Embodiment of courage

Lee Lawrence, son of Dorothy “Cherry” Groce with artist Linett Kamala

Linett Kamala, the artist in residence at Lambeth town hall in Brixton this autumn has created “live art” in conversation with council staff, visitors, students and key figures in Brixton’s history.

It includes artworks that respond to the 1970s activism of Brixton resident Olive Morris and focus on some of the key issues facing young people and education today.

Kamala’s residency begins with the exhibition of Courage and Resilience. The works, made for Voices from the Front Line, a group show at 198 Contemporary Arts and Learning Gallery in 2018, are inspired by the political and social history of Railton Road, Brixton, home to the Caribbean community in the post Windrush period, and where 198 Gallery is located.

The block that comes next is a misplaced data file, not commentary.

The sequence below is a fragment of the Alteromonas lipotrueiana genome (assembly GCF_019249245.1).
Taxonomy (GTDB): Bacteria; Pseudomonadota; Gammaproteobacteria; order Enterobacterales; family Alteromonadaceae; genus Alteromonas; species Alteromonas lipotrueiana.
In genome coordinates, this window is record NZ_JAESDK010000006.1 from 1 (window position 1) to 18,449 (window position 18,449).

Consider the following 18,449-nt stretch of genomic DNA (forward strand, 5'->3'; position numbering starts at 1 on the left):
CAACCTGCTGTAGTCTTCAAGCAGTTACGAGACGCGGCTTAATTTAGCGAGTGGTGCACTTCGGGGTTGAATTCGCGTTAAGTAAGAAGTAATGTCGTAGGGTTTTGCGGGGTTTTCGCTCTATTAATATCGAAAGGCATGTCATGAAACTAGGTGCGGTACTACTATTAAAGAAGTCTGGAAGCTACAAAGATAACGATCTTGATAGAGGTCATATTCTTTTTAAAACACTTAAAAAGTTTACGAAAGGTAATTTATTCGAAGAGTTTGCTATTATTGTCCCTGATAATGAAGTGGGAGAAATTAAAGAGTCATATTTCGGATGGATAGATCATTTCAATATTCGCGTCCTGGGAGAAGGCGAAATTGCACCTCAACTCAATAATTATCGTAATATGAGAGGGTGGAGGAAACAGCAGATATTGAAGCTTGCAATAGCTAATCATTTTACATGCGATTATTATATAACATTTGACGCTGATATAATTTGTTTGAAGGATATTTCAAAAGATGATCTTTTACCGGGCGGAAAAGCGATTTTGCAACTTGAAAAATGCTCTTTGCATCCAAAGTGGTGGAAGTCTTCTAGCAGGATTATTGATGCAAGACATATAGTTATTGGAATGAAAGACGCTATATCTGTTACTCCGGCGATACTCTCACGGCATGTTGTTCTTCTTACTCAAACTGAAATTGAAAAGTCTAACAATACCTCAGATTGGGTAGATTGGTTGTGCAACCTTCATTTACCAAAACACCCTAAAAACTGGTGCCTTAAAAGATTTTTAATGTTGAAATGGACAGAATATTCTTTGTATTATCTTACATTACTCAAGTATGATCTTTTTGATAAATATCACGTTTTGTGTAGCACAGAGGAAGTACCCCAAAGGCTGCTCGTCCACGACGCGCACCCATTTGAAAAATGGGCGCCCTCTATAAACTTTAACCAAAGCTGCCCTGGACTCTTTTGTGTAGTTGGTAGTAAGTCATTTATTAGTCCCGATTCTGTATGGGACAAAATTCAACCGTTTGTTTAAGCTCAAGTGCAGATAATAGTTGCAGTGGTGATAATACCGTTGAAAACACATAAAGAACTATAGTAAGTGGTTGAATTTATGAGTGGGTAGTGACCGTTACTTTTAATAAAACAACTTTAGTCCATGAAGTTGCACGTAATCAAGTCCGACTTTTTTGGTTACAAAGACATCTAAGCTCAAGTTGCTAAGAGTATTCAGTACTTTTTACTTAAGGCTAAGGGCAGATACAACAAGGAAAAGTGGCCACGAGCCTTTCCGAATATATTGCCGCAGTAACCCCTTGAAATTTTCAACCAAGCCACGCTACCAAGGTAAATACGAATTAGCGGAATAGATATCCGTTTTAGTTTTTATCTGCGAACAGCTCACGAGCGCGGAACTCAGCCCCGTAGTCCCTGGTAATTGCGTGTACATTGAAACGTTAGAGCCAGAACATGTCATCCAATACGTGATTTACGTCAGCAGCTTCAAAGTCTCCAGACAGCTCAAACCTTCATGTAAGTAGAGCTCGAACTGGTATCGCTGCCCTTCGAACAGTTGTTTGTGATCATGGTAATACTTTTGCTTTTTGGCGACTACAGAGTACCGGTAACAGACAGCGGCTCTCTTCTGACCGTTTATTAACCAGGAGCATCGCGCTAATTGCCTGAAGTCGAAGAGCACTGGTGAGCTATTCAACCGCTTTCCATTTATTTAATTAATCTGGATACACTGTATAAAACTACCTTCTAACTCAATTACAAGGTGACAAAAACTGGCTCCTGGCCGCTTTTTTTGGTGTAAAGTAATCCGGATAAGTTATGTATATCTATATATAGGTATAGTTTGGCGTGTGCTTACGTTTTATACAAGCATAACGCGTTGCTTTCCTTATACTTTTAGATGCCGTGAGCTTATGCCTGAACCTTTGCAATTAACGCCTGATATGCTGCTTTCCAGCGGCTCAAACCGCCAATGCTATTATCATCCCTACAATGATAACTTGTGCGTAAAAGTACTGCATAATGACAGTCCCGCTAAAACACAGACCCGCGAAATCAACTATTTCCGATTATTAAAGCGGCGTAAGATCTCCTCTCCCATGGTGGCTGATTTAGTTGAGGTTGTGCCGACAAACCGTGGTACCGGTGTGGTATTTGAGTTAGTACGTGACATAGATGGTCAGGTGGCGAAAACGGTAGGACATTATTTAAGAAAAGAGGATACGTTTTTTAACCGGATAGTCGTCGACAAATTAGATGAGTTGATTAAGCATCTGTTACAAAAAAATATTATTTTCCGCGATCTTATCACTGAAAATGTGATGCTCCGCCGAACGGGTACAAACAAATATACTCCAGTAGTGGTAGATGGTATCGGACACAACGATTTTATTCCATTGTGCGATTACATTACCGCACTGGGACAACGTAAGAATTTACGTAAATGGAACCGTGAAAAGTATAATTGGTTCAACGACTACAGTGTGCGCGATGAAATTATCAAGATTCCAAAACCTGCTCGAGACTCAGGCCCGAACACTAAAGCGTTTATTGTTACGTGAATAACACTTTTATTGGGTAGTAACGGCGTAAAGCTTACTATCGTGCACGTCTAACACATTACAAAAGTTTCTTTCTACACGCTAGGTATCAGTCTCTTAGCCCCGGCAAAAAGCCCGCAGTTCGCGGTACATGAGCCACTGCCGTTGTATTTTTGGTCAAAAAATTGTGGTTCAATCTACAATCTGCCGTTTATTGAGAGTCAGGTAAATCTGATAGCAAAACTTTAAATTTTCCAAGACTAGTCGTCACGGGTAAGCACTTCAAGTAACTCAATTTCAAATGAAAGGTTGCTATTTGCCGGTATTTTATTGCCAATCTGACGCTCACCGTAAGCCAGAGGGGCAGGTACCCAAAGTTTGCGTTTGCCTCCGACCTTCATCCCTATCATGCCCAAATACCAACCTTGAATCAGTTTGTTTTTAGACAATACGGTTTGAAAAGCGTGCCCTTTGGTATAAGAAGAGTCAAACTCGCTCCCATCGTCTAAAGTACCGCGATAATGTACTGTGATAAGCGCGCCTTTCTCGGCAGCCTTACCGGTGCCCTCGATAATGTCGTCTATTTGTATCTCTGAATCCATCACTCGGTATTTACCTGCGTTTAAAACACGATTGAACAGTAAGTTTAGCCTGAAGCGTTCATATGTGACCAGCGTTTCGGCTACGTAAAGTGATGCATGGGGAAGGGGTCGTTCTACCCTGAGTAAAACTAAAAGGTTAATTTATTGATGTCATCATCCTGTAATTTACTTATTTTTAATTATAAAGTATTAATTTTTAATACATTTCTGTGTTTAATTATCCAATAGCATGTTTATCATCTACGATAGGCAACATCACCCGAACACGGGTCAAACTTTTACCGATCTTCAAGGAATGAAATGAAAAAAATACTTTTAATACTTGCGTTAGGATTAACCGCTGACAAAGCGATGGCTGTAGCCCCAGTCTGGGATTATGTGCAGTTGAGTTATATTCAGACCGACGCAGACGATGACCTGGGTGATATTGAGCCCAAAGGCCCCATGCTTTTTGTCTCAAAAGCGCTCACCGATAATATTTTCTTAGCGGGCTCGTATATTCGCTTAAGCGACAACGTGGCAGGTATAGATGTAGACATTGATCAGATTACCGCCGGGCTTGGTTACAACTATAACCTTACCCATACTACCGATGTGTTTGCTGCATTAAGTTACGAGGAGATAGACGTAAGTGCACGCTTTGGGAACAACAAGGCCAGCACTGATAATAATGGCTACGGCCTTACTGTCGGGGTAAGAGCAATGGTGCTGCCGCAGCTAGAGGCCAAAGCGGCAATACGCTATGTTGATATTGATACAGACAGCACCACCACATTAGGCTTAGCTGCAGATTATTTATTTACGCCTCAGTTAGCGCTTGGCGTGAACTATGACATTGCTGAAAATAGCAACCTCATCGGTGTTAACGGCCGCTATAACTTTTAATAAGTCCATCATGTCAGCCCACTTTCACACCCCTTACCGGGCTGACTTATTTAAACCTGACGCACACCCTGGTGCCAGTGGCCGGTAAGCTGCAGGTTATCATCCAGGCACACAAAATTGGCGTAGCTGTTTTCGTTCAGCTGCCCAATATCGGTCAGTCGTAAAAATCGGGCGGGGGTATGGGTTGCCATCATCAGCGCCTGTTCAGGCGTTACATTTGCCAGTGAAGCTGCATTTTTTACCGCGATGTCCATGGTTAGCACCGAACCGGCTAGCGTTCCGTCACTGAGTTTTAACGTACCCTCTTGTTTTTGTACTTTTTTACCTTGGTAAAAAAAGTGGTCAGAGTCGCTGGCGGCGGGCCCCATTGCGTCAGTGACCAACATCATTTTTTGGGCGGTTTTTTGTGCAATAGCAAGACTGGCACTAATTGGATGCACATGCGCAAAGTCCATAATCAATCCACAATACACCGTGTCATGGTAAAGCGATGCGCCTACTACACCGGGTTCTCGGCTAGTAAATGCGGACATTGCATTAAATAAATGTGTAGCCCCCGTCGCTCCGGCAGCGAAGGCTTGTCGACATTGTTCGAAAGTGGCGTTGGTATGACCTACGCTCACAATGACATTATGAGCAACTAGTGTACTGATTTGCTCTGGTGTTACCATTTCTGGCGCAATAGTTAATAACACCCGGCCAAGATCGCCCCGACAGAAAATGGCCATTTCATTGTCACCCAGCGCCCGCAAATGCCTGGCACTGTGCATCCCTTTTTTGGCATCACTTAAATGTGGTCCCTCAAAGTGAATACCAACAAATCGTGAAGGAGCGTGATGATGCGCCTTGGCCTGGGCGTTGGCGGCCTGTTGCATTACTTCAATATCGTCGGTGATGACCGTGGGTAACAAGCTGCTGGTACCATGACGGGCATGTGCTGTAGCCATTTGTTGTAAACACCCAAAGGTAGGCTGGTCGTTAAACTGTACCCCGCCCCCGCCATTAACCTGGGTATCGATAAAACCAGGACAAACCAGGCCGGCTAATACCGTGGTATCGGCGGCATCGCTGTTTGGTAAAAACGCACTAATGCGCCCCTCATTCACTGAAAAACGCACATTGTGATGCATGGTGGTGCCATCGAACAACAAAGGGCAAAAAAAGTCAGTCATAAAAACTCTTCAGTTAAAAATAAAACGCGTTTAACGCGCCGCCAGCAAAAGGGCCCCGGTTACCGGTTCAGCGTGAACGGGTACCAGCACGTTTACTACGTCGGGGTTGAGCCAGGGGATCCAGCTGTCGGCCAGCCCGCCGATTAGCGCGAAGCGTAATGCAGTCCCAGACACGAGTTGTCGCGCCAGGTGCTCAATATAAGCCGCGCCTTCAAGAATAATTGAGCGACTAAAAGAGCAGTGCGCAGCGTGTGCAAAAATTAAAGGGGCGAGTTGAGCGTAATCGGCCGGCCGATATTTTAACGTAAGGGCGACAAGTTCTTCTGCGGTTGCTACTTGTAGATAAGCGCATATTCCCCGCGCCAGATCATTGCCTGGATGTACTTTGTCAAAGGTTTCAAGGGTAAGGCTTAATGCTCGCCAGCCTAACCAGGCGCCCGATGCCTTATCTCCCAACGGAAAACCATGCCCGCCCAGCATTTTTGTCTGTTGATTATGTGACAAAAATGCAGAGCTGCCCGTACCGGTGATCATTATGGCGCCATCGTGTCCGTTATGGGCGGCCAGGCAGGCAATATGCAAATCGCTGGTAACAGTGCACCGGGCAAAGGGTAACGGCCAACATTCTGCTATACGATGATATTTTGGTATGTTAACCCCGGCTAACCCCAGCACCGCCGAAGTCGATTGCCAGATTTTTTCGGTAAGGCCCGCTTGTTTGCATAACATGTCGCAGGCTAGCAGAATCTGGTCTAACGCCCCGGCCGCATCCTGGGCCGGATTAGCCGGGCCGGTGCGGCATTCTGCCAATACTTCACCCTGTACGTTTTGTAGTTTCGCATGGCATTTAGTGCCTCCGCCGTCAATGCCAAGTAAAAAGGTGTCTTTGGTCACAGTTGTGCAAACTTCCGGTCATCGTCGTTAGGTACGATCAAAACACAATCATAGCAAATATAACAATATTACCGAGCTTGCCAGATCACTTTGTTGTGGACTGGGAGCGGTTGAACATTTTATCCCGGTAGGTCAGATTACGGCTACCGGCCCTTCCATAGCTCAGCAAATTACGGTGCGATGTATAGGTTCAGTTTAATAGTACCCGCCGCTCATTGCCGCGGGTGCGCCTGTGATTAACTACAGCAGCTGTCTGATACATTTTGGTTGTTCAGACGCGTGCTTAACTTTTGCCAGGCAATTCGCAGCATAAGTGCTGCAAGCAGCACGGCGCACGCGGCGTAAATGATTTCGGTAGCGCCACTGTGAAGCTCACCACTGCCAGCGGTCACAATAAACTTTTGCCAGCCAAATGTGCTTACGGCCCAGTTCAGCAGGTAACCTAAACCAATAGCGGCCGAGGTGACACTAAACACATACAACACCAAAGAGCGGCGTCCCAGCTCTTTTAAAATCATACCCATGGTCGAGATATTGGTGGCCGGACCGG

Linett Kamala
Linett Kamala

The artist’s predominantly monochrome paintings and sculptures merge collage with expressive hand script which she refers to as “freestyle calligraffiti”.

Kamala says her residency asks the question: “What would the activism of Olive Morris look like if she were alive today?”

She says: “In this very space in front of my painting (above) behind us, I met someone who I consider to be an embodiment of courage (which also happens to be the title of the painting) – Lee Lawrence, son of Dorothy “Cherry” Groce who was shot in her home during a police raid in Brixton in 1985.

“Lee was only 11 years old at the time and witnessed the event. His innocent mother was left paralysed from the chest down. You can only begin to imagine the trauma he experienced as a child.

“The incident sparked an uprising in Brixton. Lee and his family have fought a long battle for justice,” says Kamala.

The Cherry Groce Foundation announced last month a memorial on Windrush Square will be built by acclaimed architect Sir David Adjaye OBE to honour their mother and provide “a space for reflection”.